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Shamir Planning a Stop in Paris to Head off E.c. Moves in Mideast

November 7, 1989
See Original Daily Bulletin From This Date

Prime Minister Yitzhak Shamir of Israel is planning intensive diplomatic lobbying in Paris and Rome on his way home from the United States later this month, in the hope of heading off new European involvement in the Israeli-Palestinian conflict.

Shamir plans to arrive in Paris on Nov. 21 for talks with President Francois Mitterrand and key ministers of the European Community. He will stop in Rome to meet with Italian Prime Minister Giulio Andreotti before returning to Israel.

Shamir’s objective is to convince the 12 nation E.C. to stand back and give the current American-supported Israeli peace initiative a chance to produce results.

Shamir will probably have a chance to meet with the E.C.’s so-called “troika,” the three foreign ministers assigned specifically to monitor the Middle East situation.

They are the incumbent chairman of the E.C. Council of Ministers, an office which rotates every six months, his immediate predecessor and the minister who will succeed him. At present these are, respectively, the foreign ministers of France, Spain and Ireland.

The “troika” is scheduled to meet with Palestine Liberation Organization leader Yasir Arafat in Tunisia on Nov. 11 and with President Hosni Mubarak of Egypt in Cairo on Nov. 13.

They will have the Palestinian position fresh in mind therefore when they confer with Shamir in Paris.

The Israeli prime minister, however, will be bolstered by his expected meeting with President Bush at the While House, probably on Nov. 16.


The “troika” will be drafting recommendations for a European summit conference to be held in Strasbourg, France, from Dec. 7 to 9. Strasbourg is the seat of the European Parliament, the E.C.’s legislative body.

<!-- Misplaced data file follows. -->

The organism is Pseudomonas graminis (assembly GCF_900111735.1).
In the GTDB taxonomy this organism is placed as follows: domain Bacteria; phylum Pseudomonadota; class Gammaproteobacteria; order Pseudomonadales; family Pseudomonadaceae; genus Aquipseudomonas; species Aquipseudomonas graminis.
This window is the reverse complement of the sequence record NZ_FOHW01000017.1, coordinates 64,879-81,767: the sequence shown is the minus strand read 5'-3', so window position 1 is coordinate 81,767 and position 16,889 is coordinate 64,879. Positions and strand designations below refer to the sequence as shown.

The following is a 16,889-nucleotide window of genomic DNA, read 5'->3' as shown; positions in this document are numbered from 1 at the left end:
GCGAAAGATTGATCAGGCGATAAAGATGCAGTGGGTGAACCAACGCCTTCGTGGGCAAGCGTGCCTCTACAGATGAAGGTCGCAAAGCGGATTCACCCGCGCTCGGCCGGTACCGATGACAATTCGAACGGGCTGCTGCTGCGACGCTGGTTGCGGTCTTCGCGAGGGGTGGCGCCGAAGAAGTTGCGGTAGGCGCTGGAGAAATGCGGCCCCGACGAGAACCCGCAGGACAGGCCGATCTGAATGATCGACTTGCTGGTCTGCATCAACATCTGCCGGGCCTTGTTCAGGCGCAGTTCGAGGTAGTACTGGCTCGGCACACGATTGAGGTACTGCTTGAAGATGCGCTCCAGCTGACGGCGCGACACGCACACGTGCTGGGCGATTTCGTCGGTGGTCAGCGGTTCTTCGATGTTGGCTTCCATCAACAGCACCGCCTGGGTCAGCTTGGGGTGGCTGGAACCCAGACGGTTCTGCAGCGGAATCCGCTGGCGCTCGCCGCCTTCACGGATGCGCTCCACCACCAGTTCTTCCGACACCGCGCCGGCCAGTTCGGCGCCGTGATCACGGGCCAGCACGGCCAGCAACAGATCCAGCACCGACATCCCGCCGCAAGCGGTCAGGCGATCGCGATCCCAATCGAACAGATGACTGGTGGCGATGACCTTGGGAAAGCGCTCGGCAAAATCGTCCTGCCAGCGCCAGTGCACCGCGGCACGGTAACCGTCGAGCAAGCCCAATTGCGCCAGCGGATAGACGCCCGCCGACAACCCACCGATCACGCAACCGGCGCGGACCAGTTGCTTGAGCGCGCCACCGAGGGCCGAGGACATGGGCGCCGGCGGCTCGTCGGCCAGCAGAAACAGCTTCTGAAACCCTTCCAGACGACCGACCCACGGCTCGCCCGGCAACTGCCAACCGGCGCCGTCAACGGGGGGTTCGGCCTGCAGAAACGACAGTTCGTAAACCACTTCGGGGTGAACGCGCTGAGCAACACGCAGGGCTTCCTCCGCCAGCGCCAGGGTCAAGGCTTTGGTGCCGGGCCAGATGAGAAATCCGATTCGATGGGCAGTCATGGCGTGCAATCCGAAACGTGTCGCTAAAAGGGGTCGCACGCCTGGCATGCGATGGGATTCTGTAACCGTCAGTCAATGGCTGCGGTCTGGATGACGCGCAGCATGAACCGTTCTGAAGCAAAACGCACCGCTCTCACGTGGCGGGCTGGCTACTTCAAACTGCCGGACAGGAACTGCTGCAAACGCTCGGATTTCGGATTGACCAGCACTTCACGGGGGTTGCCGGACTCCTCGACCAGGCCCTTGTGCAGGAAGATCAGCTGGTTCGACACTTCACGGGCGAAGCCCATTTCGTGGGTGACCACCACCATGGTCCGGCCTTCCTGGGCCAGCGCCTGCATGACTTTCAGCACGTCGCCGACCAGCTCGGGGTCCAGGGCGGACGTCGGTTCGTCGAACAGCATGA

The summit can decide to stick to a passive role on the Middle East, as it has in the past, or become actively involved in the search for a solution.

Israel fears European activism in that area would be to its disadvantage. The 12-nation E.C. is in a position to exert severe pressure, as it is Israel’s main trading partner.

European Commissioner Jacques Delors pointedly warned Israeli Foreign Minister Moshe Arens, at a meeting in Brussels last month, that the E.C.’s economic relations with Israel and the search for a political solution of the Middle East conflict “are intimately connected.”

The summit may also decide whether to revive the long-moribund Euro-Arab dialogue. Mitterrand last month proposed convening an E.C. meeting in December with the Arab League and the PLO.

In view of the directions the E.C. is headed, and its growing influence in the economic sphere, Shamir’s planned talk with Mitterrand is being described here as crucial.

The Israeli prime minister can take little comfort from Mitterrand’s speech to the European Parliament last month, in which he condemned Israel’s behavior in the West Bank and Gaza Strip in the harshest terms and insisted on the PLO’s participation in all phases of the peace process.

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